Austin is a fitness-minded city, and most Austinites understand the benefits of working out—weight loss, increased energy, lower blood pressure, and functional improvement in the heart and brain. Other benefits include better mood, circulation, endorphins, sleep, and bone strength.
What many people don’t understand, however, is how a fitness regimen could actually contribute to accelerating the aging process, rather than slowing it down. However, it is possible to “anti-age proof” a training program by focusing on three important areas: physical balance, posture, and oxidative stress.
Running, or doing any weight-bearing exercises when the body is out of alignment, will cause excessive wear to joints and ligaments. A good analogy is the wear a car experiences when tires are out of balance. Wear isn’t just confined to the tires; it is experienced all the way through the suspension system, and even through the rest of the car. Similarly, when the body is out of alignment, wear isn’t confined to the area out of adjustment: it’s experienced in many other places as well.
The most important bone in the spine is the very top bone, located right below the skull, called C1, or the atlas vertebra. The atlas is a 2-ounce, wedge-shaped bone that balances the head on top of the spine. Because it is what is known as a global balancer, when the atlas is out of alignment, it can affect the entire body. It actually drives how humans bear weight on the left and right sides.
Exercising when the atlas is out of adjustment needlessly stresses hips and knees as well as the vertebra, discs, and ligaments throughout the spine. The atlas is a unique bone, and any adjustment requires a unique chiropractor, one who specializes in upper cervical chiropractic.
Life pulls people down. Computers pull people forward. Working over a countertop, sitting at a computer, reading, and studying all contribute to bad posture. It’s very easy to neglect good posture because it takes conscientious training to fight against the natural tendency to slump. Those with bad posture look older, and studies show that bad posture can even shave a few points off of an individual’s IQ. Poor posture can set in motion a degenerative pattern and can contribute to decreased neck curve, disc problems, muscle spasms, and vertebral subluxations.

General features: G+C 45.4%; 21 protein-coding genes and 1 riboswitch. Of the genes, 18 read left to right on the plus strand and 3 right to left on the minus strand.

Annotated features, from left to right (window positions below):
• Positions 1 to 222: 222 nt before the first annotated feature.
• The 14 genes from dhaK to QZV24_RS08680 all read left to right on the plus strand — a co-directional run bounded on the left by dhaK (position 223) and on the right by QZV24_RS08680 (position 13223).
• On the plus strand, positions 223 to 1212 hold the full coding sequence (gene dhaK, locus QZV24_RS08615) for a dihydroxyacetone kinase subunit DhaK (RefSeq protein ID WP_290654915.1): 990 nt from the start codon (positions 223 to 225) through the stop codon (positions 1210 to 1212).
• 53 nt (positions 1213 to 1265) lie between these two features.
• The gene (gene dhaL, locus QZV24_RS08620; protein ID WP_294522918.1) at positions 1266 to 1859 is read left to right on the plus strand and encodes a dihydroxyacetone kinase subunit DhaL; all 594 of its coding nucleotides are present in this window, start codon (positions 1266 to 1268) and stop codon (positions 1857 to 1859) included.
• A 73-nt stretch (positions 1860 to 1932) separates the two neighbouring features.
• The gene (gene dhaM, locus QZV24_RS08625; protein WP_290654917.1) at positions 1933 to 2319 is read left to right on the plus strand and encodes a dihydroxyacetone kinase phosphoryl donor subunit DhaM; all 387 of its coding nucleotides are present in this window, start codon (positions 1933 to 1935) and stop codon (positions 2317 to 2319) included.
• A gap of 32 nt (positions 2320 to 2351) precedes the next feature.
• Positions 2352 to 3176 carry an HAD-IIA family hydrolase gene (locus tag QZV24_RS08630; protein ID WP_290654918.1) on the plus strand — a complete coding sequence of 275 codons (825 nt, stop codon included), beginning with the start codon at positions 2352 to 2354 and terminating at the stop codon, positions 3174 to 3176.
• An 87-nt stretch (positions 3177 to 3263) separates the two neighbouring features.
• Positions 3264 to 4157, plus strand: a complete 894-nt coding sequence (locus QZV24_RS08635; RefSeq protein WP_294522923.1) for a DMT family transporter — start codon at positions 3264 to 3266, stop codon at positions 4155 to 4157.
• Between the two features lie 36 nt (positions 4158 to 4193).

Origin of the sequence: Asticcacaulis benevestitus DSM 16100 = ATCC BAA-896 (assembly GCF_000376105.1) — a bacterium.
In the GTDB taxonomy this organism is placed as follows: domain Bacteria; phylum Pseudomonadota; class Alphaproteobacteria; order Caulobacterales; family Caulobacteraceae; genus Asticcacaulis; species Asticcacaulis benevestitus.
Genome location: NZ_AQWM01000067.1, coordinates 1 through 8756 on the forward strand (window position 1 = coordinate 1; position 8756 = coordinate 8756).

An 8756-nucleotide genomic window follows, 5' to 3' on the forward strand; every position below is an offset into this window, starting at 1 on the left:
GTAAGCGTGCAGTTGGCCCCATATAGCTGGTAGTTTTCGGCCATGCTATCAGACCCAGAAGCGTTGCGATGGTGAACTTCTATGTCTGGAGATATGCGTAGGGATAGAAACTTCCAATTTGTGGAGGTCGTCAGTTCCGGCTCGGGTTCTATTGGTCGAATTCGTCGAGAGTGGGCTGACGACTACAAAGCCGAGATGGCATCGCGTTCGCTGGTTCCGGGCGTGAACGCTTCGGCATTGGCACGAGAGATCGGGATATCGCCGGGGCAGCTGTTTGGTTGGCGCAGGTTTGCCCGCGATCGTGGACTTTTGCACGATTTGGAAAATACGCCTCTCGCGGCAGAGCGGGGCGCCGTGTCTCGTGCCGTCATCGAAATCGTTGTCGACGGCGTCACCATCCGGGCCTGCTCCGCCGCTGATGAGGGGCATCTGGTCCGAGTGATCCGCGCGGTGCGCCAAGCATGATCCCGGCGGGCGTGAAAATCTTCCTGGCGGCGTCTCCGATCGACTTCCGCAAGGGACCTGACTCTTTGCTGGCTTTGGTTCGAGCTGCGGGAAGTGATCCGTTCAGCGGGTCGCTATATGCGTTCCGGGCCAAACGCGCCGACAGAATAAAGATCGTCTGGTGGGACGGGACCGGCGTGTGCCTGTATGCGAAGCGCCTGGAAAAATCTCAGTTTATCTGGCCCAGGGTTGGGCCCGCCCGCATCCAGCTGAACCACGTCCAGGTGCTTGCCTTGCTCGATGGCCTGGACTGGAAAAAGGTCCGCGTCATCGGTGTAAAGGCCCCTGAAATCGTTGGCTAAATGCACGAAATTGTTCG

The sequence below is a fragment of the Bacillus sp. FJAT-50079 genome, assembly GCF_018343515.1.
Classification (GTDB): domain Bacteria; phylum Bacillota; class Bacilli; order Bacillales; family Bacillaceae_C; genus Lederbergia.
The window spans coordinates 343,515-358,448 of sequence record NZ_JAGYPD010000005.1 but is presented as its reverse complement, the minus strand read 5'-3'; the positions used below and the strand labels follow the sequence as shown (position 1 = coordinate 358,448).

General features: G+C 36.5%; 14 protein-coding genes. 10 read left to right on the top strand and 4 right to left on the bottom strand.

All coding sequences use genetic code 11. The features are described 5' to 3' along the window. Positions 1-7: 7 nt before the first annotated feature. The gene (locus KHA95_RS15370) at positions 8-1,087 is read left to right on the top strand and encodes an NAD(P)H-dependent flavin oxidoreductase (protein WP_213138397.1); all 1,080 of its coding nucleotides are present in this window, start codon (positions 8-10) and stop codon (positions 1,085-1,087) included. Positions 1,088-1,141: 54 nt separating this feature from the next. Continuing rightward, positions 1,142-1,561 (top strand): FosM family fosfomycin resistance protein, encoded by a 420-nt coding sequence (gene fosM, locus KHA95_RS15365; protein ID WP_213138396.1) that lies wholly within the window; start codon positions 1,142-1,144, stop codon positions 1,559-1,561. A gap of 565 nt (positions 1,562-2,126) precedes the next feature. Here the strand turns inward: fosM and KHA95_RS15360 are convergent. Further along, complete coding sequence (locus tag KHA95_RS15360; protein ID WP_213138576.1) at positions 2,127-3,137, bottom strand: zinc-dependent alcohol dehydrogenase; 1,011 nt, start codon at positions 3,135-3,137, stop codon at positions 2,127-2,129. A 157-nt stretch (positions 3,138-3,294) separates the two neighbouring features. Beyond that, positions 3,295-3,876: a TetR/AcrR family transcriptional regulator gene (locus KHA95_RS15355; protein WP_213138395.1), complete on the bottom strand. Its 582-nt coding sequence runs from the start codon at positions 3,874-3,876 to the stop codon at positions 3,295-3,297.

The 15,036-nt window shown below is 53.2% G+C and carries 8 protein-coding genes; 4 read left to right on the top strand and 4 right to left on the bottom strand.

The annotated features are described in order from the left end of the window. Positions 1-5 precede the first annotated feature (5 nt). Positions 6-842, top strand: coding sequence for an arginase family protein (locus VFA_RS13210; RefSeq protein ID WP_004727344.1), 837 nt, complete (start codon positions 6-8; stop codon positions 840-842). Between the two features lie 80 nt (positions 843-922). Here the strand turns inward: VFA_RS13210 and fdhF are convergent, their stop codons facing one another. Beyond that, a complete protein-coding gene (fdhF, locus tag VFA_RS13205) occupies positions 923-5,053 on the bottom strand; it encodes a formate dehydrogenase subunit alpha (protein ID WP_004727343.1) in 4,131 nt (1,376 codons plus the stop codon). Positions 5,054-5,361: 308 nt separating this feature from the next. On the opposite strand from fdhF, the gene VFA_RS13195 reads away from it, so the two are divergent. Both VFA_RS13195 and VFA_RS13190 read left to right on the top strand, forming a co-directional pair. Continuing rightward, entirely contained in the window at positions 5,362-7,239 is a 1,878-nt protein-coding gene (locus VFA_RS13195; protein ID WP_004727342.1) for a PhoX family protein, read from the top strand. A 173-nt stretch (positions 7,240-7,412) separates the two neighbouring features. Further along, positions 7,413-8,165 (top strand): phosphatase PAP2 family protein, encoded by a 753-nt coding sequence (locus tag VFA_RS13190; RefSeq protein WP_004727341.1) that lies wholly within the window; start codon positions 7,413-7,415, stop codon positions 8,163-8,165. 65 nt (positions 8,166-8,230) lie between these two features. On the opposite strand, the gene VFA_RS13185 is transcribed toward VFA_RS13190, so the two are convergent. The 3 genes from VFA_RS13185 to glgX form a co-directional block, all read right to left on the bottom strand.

When exercising, it’s important to pay particular attention to using good form and posture. Chest out, shoulders back, and ears centered over the shoulders is correct posture. An exercise regimen should include working back extensors and core; another option is to find a certified Pilates instructor to help. If spinal problems exist that contribute to poor posture, it is also possible to work with a chiropractor. All of these improvements will contribute toward looking and feeling a little younger, and perhaps becoming a little smarter.
What is oxidative stress? When the body metabolizes oxygen for energy, by-products that can cause damage are produced: hydroxyl radicals, hydrogen peroxide, and superoxide anion radicals—all of which can cause cancer. When the body is working properly, the rate of oxidant production is beautifully balanced with elimination. When the production of oxidants is too much for the body’s ability to eliminate, then cells can be damaged, including vascular injury, and the immune system can become overloaded.
There are two metabolic pathways utilized when working out: the aerobic (with oxygen) and anaerobic (without oxygen) systems. When the exerciser’s heart rate is between 55 percent and 80 percent of its maximum rate, oxygen is being utilized. When the heart rate goes above 80 percent, that exercise heads down the anaerobic pathways.
Varying workouts can be very productive. Including the anaerobic pathway (adding sprints) to an aerobic-heavy workout can actually benefit hormone levels, boost heart health, and reduce the body’s oxidative and inflammatory load. Interval training, or burst training, is a good option for people who are locked into aerobic regimens such as long-distance running. Working with a certified personal trainer can help ensure the proper aerobic/anaerobic balance in a fitness regimen.
In addition, supporting the body with antioxidants could be helpful in reducing oxidative stress. Daily doses of turmeric (300 mg) and good old vitamin C (1–3 grams) are great options. Wearing sunscreen during outdoor fitness activities (and knowing when to re-apply it), eating healthy foods, and giving the liver regular breaks through cleansing can help also help manage oxidative stress.
Remember: Balance is the key to “anti-age proofing” any fitness regimen. Be well, be fit, and live long.